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Snakebit Seahawks draft class has to wait to bite back

A string of injuries is delaying the influx of talent that might make the Seahawks real contenders.

NFL: Seattle Seahawks Training Camp
would very much like to see this in real life in real games
Joe Nicholson-USA TODAY Sports

Football hurts.

It doesn’t just hurt when the Seattle Seahawks lose, although that too, sure. It damages human bodies, and every year it feels like one of the conference champions made their run in large part because they dodged significant injuries more than the average team.

Draft luck comes and goes.

Literally no better example this millennium exists than the Seahawks, who plucked All-Pro level players out of the late rounds in 2010-2012 like they had a magic 8-ball, oblong with stitches across one side, through which John Schneider could see the future. Until he suddenly couldn’t, so the wizardry dried up. And with it, the roster, until by the ‘21 offseason, it was apparent the Seahawks star power was at its dimmest in a decade. The once Olympic pool-depth had evaporated to a puddle.

Poor drafts — for whatever reason — had left DK Metcalf and maybe Jordyn Brooks as the lone young franchise building blocks.

2022 told a different story, however. Armed with additional selections from the Denver Broncos, the Seahawks collared their LT of the future in round 1, RT of the future in round 3, and some dude who would’ve fit in just fine with the LOB in round 5. Plus other contributors up and down the board. ranked the Seattle draft third in the whole league. PFF gave them an A-. And that was before Riq Woolen and Co. played a snap.

The Seahawks had their mojo back, an ascendant trajectory again, and finally a hearty helping of the secret sauce that invariably leads to true contenderhood: cheap young talent.

Until football started to hurt again. As it does. Now, instead of waiting to see if a draft encore is in the cards, Seahawks coaches, players and fans are left in a lurch brought on by the worst injury luck I’ve ever seen befall a rookie class. Maybe we’re all not kept in the dark excessively long, because not every setback looks serious. But it’s been brutal to watch nonetheless:

The only two Seattle draft picks who didn’t miss time in training camp or a preseason game are safety Jerrick Reed II and guard Anthony Bradford, who himself was held out of mandatory minicamp with a head injury.

Snakebitten is almost too impotent a word for what the injury cobra bug hath wrought this preseason. No doubt in all our minds it’s been very gratifying to watch the Seattle backups outplay their mirrors, and there’s little doubt in my mind personally the Seahawks would be undefeated if Pete Carroll had stuck with Drew Lock for one more drive in Green Bay. It’s cool why he didn’t though.

On the flip side, it’s been ungratifying and exasperating to see one exciting rookie after another deprived of their valuable acclimation period and crucial development time. Preseason might be the best avenue to figuring out how NFL speed compares to college speed (hint: they’re not the same). You can simulate game speed in practices, sure, but you can also simulate how to land a plane, only to find out in real life it feels a wee bit different.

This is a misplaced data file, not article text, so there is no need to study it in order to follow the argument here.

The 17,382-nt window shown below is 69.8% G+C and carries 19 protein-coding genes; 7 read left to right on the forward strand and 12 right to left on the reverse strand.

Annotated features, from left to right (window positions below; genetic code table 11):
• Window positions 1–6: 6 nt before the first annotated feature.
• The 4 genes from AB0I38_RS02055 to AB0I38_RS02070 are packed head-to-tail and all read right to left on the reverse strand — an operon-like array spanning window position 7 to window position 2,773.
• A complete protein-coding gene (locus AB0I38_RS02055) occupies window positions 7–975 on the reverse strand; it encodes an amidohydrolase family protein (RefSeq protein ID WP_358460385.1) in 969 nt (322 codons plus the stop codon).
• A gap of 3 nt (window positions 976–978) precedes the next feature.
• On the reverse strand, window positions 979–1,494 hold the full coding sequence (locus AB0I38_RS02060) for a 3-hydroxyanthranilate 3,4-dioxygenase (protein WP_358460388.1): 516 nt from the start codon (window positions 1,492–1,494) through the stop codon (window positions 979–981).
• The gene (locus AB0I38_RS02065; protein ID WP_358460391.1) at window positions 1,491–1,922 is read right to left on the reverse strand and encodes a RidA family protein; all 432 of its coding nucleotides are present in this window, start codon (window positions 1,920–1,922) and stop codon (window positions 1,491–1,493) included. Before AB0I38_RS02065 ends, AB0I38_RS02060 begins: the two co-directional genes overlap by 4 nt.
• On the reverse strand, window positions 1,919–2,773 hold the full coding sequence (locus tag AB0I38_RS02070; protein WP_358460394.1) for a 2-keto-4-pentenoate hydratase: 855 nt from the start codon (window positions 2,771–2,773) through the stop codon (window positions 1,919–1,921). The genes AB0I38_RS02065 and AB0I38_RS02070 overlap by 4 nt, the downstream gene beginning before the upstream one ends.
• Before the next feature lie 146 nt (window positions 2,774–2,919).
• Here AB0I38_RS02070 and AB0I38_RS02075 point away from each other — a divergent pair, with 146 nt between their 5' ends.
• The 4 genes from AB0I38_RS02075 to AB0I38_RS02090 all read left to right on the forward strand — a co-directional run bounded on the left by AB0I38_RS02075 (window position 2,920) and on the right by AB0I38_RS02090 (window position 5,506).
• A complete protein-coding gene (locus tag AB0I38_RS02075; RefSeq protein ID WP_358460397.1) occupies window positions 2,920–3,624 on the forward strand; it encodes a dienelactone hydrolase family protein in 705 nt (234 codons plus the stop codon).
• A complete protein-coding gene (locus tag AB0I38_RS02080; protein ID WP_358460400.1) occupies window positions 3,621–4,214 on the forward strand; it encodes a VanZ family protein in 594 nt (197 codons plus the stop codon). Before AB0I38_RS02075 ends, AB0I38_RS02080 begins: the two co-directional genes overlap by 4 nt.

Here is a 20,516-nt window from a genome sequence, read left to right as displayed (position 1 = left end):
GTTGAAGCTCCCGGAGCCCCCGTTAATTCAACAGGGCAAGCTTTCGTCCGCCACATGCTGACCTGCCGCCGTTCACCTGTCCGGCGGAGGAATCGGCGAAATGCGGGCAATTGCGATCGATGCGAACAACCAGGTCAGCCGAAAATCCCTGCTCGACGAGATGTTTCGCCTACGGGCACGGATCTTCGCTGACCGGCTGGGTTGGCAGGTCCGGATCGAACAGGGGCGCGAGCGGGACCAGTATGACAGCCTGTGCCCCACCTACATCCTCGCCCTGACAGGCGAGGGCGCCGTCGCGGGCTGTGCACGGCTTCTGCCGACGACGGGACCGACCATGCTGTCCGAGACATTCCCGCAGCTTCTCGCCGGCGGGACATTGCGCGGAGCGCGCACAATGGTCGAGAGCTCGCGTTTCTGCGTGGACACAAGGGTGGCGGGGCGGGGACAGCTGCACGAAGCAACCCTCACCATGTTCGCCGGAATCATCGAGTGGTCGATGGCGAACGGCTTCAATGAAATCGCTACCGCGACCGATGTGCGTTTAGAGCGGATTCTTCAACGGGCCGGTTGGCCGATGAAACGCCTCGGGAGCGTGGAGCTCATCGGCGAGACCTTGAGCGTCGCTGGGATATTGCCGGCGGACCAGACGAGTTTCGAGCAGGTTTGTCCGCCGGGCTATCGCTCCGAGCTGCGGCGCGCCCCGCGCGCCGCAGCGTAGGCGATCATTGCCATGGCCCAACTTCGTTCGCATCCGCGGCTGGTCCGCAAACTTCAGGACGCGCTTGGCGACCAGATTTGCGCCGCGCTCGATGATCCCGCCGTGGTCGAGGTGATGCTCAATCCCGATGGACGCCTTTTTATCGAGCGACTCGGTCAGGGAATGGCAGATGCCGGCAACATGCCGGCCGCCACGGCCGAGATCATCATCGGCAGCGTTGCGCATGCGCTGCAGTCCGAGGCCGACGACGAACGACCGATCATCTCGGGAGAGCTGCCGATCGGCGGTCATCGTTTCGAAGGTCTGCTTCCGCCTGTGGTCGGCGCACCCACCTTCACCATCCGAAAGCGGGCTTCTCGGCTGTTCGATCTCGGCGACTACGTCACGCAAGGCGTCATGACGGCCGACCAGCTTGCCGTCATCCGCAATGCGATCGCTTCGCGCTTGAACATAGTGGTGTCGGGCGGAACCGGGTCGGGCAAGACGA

How are we supposed to know if this is the year, if this particular infusion of talent is what pushes the Seahawks to catch the 49ers? And then surpass them, as the prophecy has foretold?

Free prediction: there will never come another point in franchise history where Seattle selects the first corner and the first wide receiver off the board. It hadn’t happened in any previous draft, and the circumstances that would lead to it re-occuring are farfetched. It sure would be peachy to get an idea if both blue chips are, in fact, as blue as believed.

Fortunately, JSN looks the part of a modern WR3 already. How about this almost-score again, but from a cool new angle:

He hasn’t played a snap since my egregiously awful tweet, but there was every indication in his preseason that his game would immediately transfer to the next level.

Still, the Seahawks will need more than one hit if they want to reclaim the division throne that is theirs by birthright.

So what now?

On the return front, it’ll be compelling to see which rookies return to full health in time for Week 1, which guys start to get their feet wet in Weeks 2 and 3, and which unfortunate souls have to delay their coming-out parties until after the Week 5 bye. How safe do the front office decision-makers play it with their rookies when it’s apparent the team will be playoff caliber in the neat future?

What these relentless waves of injuries do do, is give players a chance who might otherwise have been left out in the cold at cutdown time. And that’s cool. In the universe where JSN, Dareke Young and Cade Johnson remain healthy, does Jake Bobo have a realistic path to WR5? Heart might say yes but gut says no. Other fine fellows who seemed destined for the practice squad — here or elsewhere — will make the 53. Can’t find the next diamond in the rough if you don’t look through the rough, after all.

Besides, in a few weeks, it’s very possible we could look back on this injury spate as a mere speed bump. If Hall’s shoulder is a nothingburger, if Witherspoon’s hamstring holds up, if Smith-Njigba doesn’t have a setback, if Young’s calf doesn’t flare up again, if Morris is this year’s fifth-round steal, if McIntosh can ever get on the field and win the third-down back job — wow that’s a lot of ifs, isn’t it? Hate to start a playoff-looking season with that many questions.

True Super Bowl aspirations begin with the draft. Lasting contention requires than one successful draft. Two outstanding classes would come close to sealing the deal, and the Seahawks are halfway there.

The rookies just have to, you know, actually play first.